Lisa held her breath. She counted to ten, and then opened the door to hover with her ear to the crack. Other than the measured drip of the shower at her back, the apartment was quiet. The hinges pleaded for a drop of oil as she opened the door wider and stuck her head into the hallway. It was empty.
As she walked across the room, she chewed a fingernail. In the last week, all her nails had been whittled down until they bled at the corners, so it was no surprise when she tasted blood. Through the front door, the muffled ding of a bell announced the elevator, and Lisa froze. She waited a heartbeat, then swiftly moved to her coat and reached inside a pocket to extract a pink and white box.
The instructions on the back of the package were incomplete, so she opened the box and dug out the sheet of paper. As she padded back to the bathroom, she tucked the box under her arm and unfolded the page. She read it top to bottom, then flipped it over to read the other side. Her single year of high school Spanish was not going to help her read page two. Lisa pressed the paper flat on the counter and willed her hands to stop trembling. The applicators rattled against the sides of the box as she tipped one into her hand.
"Just pee on the stick." She swallowed hard and stared at the stranger in the mirror. "Go ahead. Have your fortune told."
In the late 90s, some scientists in Edinburgh, Scotland, presented to the World, Dolly. She was a sheep they had cloned by messing around with adult sheep cells by injecting an egg into it and thereby creating an embryonic egg that they were able to grow into a fully formed ewe. Cloning wasn’t new in the 90s. Experiments in cloning were actually successful as far back as 1885 when Hans Adolf Edward Dreisch shook up some sea urchin cells and proved cells could be separated and grow into two identical creatures.
From that moment on, the scientific world has been working hard to clone animals (not by shaking them), and map the human genome. Mapping the human genome allows incredible advances in medicine by pinpointing where things go wrong in development, very early in the embryonic stages. Knowing which pieces and parts of a strand of DNA are responsible for not just traits like blue eyes or curly brown hair, but also genetic defects like Down's Syndrome, Hemophilia, and Huntington's Disease. By understanding where to find the root of where something goes wrong, the hope is that cures can be discovered.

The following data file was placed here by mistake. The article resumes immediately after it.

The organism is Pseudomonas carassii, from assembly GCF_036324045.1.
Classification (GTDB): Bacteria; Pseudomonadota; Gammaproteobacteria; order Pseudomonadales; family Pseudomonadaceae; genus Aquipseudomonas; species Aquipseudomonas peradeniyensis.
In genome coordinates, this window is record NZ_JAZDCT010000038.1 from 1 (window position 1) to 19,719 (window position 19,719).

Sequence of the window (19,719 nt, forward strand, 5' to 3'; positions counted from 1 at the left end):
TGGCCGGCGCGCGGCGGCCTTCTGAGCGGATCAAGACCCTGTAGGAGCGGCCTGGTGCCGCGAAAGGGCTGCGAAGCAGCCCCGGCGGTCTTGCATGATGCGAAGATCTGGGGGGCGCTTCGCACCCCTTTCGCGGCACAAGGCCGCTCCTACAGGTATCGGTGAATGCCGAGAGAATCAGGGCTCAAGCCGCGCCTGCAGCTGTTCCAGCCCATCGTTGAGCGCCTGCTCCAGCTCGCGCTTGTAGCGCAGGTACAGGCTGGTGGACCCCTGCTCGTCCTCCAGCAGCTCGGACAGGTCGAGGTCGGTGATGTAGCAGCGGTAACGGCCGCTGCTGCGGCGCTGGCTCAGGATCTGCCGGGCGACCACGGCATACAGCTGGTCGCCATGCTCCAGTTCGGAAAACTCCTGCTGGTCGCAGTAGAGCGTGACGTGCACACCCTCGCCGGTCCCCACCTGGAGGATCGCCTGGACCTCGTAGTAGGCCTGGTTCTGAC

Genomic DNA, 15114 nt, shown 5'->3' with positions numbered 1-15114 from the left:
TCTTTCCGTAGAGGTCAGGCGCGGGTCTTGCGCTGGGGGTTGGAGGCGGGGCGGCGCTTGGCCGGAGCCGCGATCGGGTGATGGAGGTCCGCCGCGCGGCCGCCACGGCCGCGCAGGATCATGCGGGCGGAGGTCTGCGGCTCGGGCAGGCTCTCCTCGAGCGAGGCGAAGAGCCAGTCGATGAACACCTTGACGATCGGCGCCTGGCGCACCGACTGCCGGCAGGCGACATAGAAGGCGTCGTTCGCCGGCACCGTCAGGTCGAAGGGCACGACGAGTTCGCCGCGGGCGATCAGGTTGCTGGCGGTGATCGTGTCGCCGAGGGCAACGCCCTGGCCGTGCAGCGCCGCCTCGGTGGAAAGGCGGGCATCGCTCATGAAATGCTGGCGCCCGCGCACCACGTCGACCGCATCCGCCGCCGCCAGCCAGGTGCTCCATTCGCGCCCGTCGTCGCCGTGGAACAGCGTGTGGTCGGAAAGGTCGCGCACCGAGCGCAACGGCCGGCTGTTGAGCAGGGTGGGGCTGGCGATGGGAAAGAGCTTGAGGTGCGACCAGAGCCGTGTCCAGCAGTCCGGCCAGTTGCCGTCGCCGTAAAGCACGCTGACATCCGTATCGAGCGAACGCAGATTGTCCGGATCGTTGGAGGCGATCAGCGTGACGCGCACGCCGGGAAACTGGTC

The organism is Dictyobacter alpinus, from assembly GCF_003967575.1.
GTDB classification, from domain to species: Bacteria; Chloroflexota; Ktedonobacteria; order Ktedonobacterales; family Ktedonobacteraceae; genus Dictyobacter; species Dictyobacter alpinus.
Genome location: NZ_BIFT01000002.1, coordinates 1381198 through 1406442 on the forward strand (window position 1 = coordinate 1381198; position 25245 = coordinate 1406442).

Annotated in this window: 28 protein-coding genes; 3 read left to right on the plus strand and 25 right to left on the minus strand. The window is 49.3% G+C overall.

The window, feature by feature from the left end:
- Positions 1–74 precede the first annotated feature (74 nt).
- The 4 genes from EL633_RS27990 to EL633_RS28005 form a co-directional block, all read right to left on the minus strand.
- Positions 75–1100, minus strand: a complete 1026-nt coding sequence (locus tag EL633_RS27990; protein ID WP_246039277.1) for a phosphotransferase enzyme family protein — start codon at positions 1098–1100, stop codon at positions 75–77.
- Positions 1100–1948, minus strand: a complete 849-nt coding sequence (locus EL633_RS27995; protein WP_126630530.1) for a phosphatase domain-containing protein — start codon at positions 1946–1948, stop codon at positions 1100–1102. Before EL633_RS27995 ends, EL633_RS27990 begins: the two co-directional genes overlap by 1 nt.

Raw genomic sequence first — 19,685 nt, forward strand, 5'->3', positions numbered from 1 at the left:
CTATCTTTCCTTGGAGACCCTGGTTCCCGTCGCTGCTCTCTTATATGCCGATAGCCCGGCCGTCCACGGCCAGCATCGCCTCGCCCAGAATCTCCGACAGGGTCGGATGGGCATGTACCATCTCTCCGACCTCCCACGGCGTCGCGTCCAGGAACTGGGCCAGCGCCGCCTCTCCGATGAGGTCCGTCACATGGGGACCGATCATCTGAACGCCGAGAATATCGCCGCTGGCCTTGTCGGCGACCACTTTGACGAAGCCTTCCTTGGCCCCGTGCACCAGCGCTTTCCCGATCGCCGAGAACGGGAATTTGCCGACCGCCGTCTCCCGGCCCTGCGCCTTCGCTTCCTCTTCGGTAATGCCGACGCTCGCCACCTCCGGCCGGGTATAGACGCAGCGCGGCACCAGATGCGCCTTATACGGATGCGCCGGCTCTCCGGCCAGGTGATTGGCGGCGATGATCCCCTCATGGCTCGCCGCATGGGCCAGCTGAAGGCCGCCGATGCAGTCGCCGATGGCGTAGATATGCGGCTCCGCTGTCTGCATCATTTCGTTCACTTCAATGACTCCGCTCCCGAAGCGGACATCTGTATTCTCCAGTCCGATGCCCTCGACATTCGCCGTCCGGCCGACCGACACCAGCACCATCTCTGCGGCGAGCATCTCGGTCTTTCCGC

With the advent of the first discoveries of twinning, the scientific world has been faced with a great tug of war…research and find cures vs. maintaining an ethical standard for science. Where is the line in the sand? If human beings are cloned, are they "human?" Or are they something else? Can we discard all the laws for the ethical treatment of animals, which are human food sources, if we are growing them in a lab instead of on a farm? Should we be cloning human beings at all?
The Boys From Brazil by Ira Levin took a good hard look at cloning in a fictional setting. The book takes a look at the question: What if Hitler could be cloned? Going deeper than that, it questions how much behavior is innate (nature) vs how much is learned (nurture). It was the first story I had read as a child about cloning and I've been fascinated with it ever since, seeking out more books, like The Island of Doctor Moreau (which didn't really get the science right, but was fascinating to my 13-year-old self all the same), and finally writing my own novel about it in 2016.
Last week, Dolly was back in the news. The Washington Post is reporting that they finally figured out Dolly's age at birth. Remember, she was created from an adult cell, so the question was, at "conception" was she 6 years old or was she a new "baby?" I won't give it away. Go read the story yourself. I'll go work on editing my novel. It needs a lot of work!